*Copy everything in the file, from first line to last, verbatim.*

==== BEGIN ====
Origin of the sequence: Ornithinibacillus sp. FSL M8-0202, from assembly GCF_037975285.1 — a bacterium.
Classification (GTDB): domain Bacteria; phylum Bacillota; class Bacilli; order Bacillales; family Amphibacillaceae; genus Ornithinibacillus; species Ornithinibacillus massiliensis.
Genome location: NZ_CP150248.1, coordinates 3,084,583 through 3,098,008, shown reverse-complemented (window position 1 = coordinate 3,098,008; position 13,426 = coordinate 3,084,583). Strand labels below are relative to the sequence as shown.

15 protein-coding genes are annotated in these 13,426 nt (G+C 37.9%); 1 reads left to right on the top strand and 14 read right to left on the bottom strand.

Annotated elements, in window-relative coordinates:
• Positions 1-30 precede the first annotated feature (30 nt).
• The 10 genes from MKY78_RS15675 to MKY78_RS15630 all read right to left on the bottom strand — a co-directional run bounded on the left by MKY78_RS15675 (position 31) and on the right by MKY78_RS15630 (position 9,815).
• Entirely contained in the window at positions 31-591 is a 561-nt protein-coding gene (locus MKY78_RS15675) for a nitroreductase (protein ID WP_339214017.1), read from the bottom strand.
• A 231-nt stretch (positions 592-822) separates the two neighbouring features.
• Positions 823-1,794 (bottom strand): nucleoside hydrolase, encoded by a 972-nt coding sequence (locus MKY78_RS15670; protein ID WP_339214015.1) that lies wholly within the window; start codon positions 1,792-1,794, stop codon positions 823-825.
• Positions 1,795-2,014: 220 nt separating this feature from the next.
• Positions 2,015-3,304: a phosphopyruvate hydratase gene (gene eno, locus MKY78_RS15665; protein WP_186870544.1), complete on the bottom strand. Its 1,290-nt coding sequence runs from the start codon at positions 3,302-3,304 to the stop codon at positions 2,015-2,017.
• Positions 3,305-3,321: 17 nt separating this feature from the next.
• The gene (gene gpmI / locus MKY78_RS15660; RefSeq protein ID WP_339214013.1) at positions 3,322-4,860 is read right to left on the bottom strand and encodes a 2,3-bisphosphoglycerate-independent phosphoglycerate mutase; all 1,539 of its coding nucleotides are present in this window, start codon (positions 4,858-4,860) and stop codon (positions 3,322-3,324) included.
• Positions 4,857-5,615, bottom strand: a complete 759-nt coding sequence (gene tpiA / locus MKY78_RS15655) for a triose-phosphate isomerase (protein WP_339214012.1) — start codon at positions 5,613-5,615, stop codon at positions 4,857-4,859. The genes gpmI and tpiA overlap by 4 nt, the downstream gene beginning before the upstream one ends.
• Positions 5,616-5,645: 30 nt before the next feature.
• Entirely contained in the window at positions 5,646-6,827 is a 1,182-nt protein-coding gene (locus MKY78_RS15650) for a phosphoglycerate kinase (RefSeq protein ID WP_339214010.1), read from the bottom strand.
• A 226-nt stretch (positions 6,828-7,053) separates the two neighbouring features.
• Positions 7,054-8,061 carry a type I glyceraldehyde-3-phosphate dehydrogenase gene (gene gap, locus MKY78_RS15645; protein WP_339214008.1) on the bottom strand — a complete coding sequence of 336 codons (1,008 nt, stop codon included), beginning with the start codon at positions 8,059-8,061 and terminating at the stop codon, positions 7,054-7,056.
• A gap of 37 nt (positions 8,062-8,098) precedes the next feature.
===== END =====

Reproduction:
Origin of the sequence: Ornithinibacillus sp. FSL M8-0202, from assembly GCF_037975285.1 — a bacterium.
Classification (GTDB): domain Bacteria; phylum Bacillota; class Bacilli; order Bacillales; family Amphibacillaceae; genus Ornithinibacillus; species Ornithinibacillus massiliensis.
Genome location: NZ_CP150248.1, coordinates 3,084,583 through 3,098,008, shown reverse-complemented (window position 1 = coordinate 3,098,008; position 13,426 = coordinate 3,084,583). Strand labels below are relative to the sequence as shown.

15 protein-coding genes are annotated in these 13,426 nt (G+C 37.9%); 1 reads left to right on the top strand and 14 read right to left on the bottom strand.

Annotated elements, in window-relative coordinates:
• Positions 1-30 precede the first annotated feature (30 nt).
• The 10 genes from MKY78_RS15675 to MKY78_RS15630 all read right to left on the bottom strand — a co-directional run bounded on the left by MKY78_RS15675 (position 31) and on the right by MKY78_RS15630 (position 9,815).
• Entirely contained in the window at positions 31-591 is a 561-nt protein-coding gene (locus MKY78_RS15675) for a nitroreductase (protein ID WP_339214017.1), read from the bottom strand.
• A 231-nt stretch (positions 592-822) separates the two neighbouring features.
• Positions 823-1,794 (bottom strand): nucleoside hydrolase, encoded by a 972-nt coding sequence (locus MKY78_RS15670; protein ID WP_339214015.1) that lies wholly within the window; start codon positions 1,792-1,794, stop codon positions 823-825.
• Positions 1,795-2,014: 220 nt separating this feature from the next.
• Positions 2,015-3,304: a phosphopyruvate hydratase gene (gene eno, locus MKY78_RS15665; protein WP_186870544.1), complete on the bottom strand. Its 1,290-nt coding sequence runs from the start codon at positions 3,302-3,304 to the stop codon at positions 2,015-2,017.
• Positions 3,305-3,321: 17 nt separating this feature from the next.
• The gene (gene gpmI / locus MKY78_RS15660; RefSeq protein ID WP_339214013.1) at positions 3,322-4,860 is read right to left on the bottom strand and encodes a 2,3-bisphosphoglycerate-independent phosphoglycerate mutase; all 1,539 of its coding nucleotides are present in this window, start codon (positions 4,858-4,860) and stop codon (positions 3,322-3,324) included.
• Positions 4,857-5,615, bottom strand: a complete 759-nt coding sequence (gene tpiA / locus MKY78_RS15655) for a triose-phosphate isomerase (protein WP_339214012.1) — start codon at positions 5,613-5,615, stop codon at positions 4,857-4,859. The genes gpmI and tpiA overlap by 4 nt, the downstream gene beginning before the upstream one ends.
• Positions 5,616-5,645: 30 nt before the next feature.
• Entirely contained in the window at positions 5,646-6,827 is a 1,182-nt protein-coding gene (locus MKY78_RS15650) for a phosphoglycerate kinase (RefSeq protein ID WP_339214010.1), read from the bottom strand.
• A 226-nt stretch (positions 6,828-7,053) separates the two neighbouring features.
• Positions 7,054-8,061 carry a type I glyceraldehyde-3-phosphate dehydrogenase gene (gene gap, locus MKY78_RS15645; protein WP_339214008.1) on the bottom strand — a complete coding sequence of 336 codons (1,008 nt, stop codon included), beginning with the start codon at positions 8,059-8,061 and terminating at the stop codon, positions 7,054-7,056.
• A gap of 37 nt (positions 8,062-8,098) precedes the next feature.